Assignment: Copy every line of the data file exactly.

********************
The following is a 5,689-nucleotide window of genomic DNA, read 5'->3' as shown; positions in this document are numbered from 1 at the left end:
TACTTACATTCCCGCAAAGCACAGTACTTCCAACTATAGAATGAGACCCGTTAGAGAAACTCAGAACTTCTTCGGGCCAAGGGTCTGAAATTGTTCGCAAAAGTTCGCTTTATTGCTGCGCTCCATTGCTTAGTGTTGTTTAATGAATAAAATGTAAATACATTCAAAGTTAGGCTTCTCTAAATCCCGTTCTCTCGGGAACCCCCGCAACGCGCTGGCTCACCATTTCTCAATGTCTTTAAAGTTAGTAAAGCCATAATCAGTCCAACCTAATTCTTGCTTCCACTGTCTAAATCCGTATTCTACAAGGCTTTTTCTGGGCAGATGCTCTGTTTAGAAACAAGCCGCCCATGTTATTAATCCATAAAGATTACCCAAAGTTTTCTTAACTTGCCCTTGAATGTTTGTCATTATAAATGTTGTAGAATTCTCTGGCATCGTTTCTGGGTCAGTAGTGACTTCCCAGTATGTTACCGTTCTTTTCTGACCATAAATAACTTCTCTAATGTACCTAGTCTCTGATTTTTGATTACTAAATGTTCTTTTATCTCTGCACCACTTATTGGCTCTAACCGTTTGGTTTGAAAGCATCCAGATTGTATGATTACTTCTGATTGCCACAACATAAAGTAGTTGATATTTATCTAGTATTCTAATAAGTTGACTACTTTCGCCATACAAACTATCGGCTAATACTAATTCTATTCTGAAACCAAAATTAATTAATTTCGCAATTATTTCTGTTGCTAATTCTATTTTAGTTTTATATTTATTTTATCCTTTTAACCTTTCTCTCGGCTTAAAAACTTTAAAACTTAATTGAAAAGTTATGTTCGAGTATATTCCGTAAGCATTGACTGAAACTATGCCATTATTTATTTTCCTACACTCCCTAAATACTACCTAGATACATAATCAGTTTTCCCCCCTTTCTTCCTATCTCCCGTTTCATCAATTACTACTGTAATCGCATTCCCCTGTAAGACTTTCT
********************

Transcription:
The following is a 5,689-nucleotide window of genomic DNA, read 5'->3' as shown; positions in this document are numbered from 1 at the left end:
TACTTACATTCCCGCAAAGCACAGTACTTCCAACTATAGAATGAGACCCGTTAGAGAAACTCAGAACTTCTTCGGGCCAAGGGTCTGAAATTGTTCGCAAAAGTTCGCTTTATTGCTGCGCTCCATTGCTTAGTGTTGTTTAATGAATAAAATGTAAATACATTCAAAGTTAGGCTTCTCTAAATCCCGTTCTCTCGGGAACCCCCGCAACGCGCTGGCTCACCATTTCTCAATGTCTTTAAAGTTAGTAAAGCCATAATCAGTCCAACCTAATTCTTGCTTCCACTGTCTAAATCCGTATTCTACAAGGCTTTTTCTGGGCAGATGCTCTGTTTAGAAACAAGCCGCCCATGTTATTAATCCATAAAGATTACCCAAAGTTTTCTTAACTTGCCCTTGAATGTTTGTCATTATAAATGTTGTAGAATTCTCTGGCATCGTTTCTGGGTCAGTAGTGACTTCCCAGTATGTTACCGTTCTTTTCTGACCATAAATAACTTCTCTAATGTACCTAGTCTCTGATTTTTGATTACTAAATGTTCTTTTATCTCTGCACCACTTATTGGCTCTAACCGTTTGGTTTGAAAGCATCCAGATTGTATGATTACTTCTGATTGCCACAACATAAAGTAGTTGATATTTATCTAGTATTCTAATAAGTTGACTACTTTCGCCATACAAACTATCGGCTAATACTAATTCTATTCTGAAACCAAAATTAATTAATTTCGCAATTATTTCTGTTGCTAATTCTATTTTAGTTTTATATTTATTTTATCCTTTTAACCTTTCTCTCGGCTTAAAAACTTTAAAACTTAATTGAAAAGTTATGTTCGAGTATATTCCGTAAGCATTGACTGAAACTATGCCATTATTTATTTTCCTACACTCCCTAAATACTACCTAGATACATAATCAGTTTTCCCCCCTTTCTTCCTATCTCCCGTTTCATCAATTACTACTGTAATCGCATTCCCCTGTAAGACTTTCT